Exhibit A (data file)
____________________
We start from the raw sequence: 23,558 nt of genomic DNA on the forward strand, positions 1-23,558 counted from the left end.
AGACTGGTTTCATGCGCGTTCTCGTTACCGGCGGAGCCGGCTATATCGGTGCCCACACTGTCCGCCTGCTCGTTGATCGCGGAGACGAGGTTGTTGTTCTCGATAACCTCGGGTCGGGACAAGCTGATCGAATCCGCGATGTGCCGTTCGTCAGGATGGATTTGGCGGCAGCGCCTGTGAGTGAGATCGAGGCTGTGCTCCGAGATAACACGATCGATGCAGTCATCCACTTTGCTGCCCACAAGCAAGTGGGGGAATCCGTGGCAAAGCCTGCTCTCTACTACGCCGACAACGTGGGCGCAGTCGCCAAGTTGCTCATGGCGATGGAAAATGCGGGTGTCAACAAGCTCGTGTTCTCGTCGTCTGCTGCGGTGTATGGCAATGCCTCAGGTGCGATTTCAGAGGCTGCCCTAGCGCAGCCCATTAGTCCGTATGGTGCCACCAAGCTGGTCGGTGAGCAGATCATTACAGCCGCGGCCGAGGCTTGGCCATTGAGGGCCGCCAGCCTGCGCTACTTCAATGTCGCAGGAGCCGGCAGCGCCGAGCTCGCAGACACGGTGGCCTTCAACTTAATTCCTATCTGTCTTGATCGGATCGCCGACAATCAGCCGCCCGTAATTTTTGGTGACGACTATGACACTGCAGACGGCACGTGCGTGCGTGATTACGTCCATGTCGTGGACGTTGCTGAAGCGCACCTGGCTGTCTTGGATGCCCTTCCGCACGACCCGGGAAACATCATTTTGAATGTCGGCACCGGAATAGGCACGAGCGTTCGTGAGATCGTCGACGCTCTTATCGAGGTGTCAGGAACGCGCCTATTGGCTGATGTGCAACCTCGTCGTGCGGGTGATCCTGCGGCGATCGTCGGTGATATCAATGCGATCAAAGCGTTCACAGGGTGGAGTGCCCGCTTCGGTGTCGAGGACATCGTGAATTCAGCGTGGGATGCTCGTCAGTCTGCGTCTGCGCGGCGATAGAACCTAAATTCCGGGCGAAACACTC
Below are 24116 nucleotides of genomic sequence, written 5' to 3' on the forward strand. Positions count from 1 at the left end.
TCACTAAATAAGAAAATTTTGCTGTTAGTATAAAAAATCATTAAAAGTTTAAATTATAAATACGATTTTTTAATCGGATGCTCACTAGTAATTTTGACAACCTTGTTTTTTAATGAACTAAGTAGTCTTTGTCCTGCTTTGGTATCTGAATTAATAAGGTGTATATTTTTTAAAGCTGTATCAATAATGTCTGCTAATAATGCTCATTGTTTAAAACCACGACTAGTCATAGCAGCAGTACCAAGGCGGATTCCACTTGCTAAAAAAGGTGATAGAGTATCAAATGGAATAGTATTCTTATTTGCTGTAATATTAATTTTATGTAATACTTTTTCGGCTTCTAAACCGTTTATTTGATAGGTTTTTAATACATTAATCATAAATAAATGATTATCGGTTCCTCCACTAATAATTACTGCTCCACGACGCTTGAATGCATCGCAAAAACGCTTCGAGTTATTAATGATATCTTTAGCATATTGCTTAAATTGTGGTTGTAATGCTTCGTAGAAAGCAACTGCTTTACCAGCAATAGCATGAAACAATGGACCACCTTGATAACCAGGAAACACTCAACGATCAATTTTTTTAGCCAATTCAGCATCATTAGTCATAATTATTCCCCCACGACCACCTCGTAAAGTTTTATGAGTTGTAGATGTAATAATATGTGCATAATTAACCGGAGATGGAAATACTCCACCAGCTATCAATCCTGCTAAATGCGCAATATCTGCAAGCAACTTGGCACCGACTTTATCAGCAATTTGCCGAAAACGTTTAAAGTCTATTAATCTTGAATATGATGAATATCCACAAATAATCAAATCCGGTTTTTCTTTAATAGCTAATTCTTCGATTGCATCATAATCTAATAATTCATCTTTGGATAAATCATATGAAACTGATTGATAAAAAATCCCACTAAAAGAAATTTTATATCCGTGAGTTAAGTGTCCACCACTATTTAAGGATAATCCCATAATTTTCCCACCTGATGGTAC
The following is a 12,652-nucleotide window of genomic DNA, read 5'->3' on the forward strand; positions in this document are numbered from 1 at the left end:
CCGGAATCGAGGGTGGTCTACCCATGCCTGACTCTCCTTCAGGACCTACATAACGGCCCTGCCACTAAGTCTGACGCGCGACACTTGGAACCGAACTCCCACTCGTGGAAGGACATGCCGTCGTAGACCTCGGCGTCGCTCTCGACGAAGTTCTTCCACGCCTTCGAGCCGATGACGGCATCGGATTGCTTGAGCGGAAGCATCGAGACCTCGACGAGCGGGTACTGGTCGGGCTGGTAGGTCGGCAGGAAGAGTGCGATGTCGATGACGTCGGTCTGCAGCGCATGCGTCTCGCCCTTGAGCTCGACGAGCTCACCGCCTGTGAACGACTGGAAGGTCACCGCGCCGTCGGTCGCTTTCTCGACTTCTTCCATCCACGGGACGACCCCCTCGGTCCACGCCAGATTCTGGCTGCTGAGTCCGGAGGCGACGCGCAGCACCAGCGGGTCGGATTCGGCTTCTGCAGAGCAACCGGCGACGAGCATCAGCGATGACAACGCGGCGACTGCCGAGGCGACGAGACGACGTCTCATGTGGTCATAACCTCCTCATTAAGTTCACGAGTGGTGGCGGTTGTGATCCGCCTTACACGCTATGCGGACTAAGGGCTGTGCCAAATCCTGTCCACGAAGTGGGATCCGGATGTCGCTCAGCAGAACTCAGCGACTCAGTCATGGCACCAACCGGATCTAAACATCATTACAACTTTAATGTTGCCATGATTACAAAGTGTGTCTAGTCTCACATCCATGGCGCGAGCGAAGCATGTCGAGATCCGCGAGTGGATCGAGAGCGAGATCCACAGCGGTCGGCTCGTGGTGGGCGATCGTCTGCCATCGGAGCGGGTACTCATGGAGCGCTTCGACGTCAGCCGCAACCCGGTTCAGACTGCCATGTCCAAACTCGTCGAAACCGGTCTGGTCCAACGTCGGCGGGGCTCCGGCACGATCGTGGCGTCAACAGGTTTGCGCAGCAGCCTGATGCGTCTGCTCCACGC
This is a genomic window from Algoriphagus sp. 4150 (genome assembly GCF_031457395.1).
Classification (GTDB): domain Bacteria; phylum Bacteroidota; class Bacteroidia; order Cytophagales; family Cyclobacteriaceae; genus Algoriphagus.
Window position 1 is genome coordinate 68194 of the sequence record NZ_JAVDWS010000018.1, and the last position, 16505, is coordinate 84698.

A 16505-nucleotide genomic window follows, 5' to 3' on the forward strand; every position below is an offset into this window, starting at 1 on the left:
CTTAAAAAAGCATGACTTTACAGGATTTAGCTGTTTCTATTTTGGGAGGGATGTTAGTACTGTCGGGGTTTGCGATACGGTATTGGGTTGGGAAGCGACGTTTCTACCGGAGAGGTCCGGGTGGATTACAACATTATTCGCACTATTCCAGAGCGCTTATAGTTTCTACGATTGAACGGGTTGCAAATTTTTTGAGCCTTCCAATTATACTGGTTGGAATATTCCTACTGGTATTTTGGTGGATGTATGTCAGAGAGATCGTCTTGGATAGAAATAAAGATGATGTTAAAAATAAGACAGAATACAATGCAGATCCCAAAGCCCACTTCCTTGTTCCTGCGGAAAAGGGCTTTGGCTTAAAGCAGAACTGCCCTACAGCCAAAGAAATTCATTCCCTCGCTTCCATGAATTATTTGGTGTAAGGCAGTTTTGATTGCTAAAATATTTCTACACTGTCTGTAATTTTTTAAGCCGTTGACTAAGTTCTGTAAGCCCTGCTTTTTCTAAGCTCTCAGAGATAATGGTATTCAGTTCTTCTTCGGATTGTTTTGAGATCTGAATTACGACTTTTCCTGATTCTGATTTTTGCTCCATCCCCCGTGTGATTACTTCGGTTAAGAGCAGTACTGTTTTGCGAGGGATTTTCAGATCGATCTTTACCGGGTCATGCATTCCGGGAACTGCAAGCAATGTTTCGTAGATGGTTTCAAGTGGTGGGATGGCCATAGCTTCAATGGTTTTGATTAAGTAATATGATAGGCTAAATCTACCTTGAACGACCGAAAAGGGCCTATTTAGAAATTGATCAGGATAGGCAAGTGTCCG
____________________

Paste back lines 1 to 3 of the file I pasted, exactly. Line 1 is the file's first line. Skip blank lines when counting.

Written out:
We start from the raw sequence: 23,558 nt of genomic DNA on the forward strand, positions 1-23,558 counted from the left end.
AGACTGGTTTCATGCGCGTTCTCGTTACCGGCGGAGCCGGCTATATCGGTGCCCACACTGTCCGCCTGCTCGTTGATCGCGGAGACGAGGTTGTTGTTCTCGATAACCTCGGGTCGGGACAAGCTGATCGAATCCGCGATGTGCCGTTCGTCAGGATGGATTTGGCGGCAGCGCCTGTGAGTGAGATCGAGGCTGTGCTCCGAGATAACACGATCGATGCAGTCATCCACTTTGCTGCCCACAAGCAAGTGGGGGAATCCGTGGCAAAGCCTGCTCTCTACTACGCCGACAACGTGGGCGCAGTCGCCAAGTTGCTCATGGCGATGGAAAATGCGGGTGTCAACAAGCTCGTGTTCTCGTCGTCTGCTGCGGTGTATGGCAATGCCTCAGGTGCGATTTCAGAGGCTGCCCTAGCGCAGCCCATTAGTCCGTATGGTGCCACCAAGCTGGTCGGTGAGCAGATCATTACAGCCGCGGCCGAGGCTTGGCCATTGAGGGCCGCCAGCCTGCGCTACTTCAATGTCGCAGGAGCCGGCAGCGCCGAGCTCGCAGACACGGTGGCCTTCAACTTAATTCCTATCTGTCTTGATCGGATCGCCGACAATCAGCCGCCCGTAATTTTTGGTGACGACTATGACACTGCAGACGGCACGTGCGTGCGTGATTACGTCCATGTCGTGGACGTTGCTGAAGCGCACCTGGCTGTCTTGGATGCCCTTCCGCACGACCCGGGAAACATCATTTTGAATGTCGGCACCGGAATAGGCACGAGCGTTCGTGAGATCGTCGACGCTCTTATCGAGGTGTCAGGAACGCGCCTATTGGCTGATGTGCAACCTCGTCGTGCGGGTGATCCTGCGGCGATCGTCGGTGATATCAATGCGATCAAAGCGTTCACAGGGTGGAGTGCCCGCTTCGGTGTCGAGGACATCGTGAATTCAGCGTGGGATGCTCGTCAGTCTGCGTCTGCGCGGCGATAGAACCTAAATTCCGGGCGAAACACTC
Below are 24116 nucleotides of genomic sequence, written 5' to 3' on the forward strand. Positions count from 1 at the left end.